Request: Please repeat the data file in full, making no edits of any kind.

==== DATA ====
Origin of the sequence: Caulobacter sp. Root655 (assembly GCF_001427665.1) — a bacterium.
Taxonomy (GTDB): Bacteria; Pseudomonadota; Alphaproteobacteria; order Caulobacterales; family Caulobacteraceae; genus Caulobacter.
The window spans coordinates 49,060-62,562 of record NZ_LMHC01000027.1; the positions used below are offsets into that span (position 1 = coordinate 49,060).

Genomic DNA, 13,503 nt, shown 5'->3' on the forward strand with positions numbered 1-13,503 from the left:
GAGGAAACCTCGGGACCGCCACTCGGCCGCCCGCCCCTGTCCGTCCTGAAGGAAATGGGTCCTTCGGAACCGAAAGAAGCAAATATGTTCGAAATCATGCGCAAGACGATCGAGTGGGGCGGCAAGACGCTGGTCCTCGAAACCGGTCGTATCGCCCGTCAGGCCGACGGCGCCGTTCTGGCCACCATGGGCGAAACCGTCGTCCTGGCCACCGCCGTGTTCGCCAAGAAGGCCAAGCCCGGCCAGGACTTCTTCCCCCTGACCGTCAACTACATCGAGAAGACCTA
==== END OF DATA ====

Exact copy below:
Origin of the sequence: Caulobacter sp. Root655 (assembly GCF_001427665.1) — a bacterium.
Taxonomy (GTDB): Bacteria; Pseudomonadota; Alphaproteobacteria; order Caulobacterales; family Caulobacteraceae; genus Caulobacter.
The window spans coordinates 49,060-62,562 of record NZ_LMHC01000027.1; the positions used below are offsets into that span (position 1 = coordinate 49,060).

Genomic DNA, 13,503 nt, shown 5'->3' on the forward strand with positions numbered 1-13,503 from the left:
GAGGAAACCTCGGGACCGCCACTCGGCCGCCCGCCCCTGTCCGTCCTGAAGGAAATGGGTCCTTCGGAACCGAAAGAAGCAAATATGTTCGAAATCATGCGCAAGACGATCGAGTGGGGCGGCAAGACGCTGGTCCTCGAAACCGGTCGTATCGCCCGTCAGGCCGACGGCGCCGTTCTGGCCACCATGGGCGAAACCGTCGTCCTGGCCACCGCCGTGTTCGCCAAGAAGGCCAAGCCCGGCCAGGACTTCTTCCCCCTGACCGTCAACTACATCGAGAAGACCTA